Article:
The case of a transgender teen from Virginia is headed back to the U.S. District Court in Richmond after the Supreme Court refused to hear it. Sandy Hausman reports on why the high court took that action and how the lower court may rule.
Gavin Grimm’s high school in Gloucester won’t let him use the boys’ restroom, because he was born a girl. Federal law prohibits discrimination based on sex, and many courts have ruled that applies to transgender people like Grimm. The U.S. District Court of Appeals had deferred to federal guidance from the Obama administration, which said kids should use whatever bathroom fits their sense of self, but at the ACLU of Virginia Director Claire Gastenaga says the Trump administration withdrew that guidance.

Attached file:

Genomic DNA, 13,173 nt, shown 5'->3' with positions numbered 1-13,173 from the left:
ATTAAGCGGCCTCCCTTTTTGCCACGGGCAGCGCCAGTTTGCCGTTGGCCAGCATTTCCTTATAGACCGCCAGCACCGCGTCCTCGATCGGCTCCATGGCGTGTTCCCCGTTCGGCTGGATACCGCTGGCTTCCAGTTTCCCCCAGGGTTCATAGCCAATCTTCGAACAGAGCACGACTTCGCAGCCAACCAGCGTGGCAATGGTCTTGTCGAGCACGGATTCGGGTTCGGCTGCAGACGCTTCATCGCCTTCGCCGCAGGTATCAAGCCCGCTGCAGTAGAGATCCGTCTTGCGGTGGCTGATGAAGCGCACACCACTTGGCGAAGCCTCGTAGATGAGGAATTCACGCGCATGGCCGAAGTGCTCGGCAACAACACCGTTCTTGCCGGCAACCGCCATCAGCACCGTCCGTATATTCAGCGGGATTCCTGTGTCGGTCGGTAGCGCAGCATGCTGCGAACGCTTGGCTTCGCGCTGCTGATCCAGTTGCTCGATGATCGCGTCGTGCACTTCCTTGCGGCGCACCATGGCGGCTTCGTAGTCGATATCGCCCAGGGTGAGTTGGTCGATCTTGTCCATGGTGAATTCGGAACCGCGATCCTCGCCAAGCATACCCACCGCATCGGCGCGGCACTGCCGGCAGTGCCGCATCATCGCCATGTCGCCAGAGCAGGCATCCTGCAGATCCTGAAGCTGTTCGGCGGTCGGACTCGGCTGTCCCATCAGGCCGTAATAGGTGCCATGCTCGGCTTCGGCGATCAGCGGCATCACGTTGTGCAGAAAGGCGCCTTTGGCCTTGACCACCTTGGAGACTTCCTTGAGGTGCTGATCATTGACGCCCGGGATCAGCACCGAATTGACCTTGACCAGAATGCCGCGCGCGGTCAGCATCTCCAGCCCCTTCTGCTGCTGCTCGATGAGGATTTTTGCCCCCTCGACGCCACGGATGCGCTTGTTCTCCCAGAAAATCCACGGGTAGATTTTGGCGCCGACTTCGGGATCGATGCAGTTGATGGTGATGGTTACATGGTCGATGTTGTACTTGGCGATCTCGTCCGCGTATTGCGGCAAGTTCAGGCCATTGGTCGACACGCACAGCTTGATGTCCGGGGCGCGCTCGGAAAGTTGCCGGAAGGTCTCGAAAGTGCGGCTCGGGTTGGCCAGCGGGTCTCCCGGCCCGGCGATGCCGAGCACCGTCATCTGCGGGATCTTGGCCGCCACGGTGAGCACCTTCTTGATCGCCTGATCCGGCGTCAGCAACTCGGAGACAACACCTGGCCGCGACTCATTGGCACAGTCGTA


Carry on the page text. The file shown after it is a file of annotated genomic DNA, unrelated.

“The new administration seems to think that civil rights should not be uniform across the country and that they could somehow vary from school division to school division.”
Gloucester had appealed to the Supreme Court, which decided not to hear the case but – instead -- sent it back to Richmond where Gastenaga thinks Grimm will prevail.
“The reality is that when the federal government changes its mind and doesn’t show a clear, consistent pattern of interpretation, that the courts then say we’re free to ignore the federal government, and I’m hoping that’s what they’ll do in this case certainly.”
There’s no word on when the Federal Court of Appeals will reconsider the case.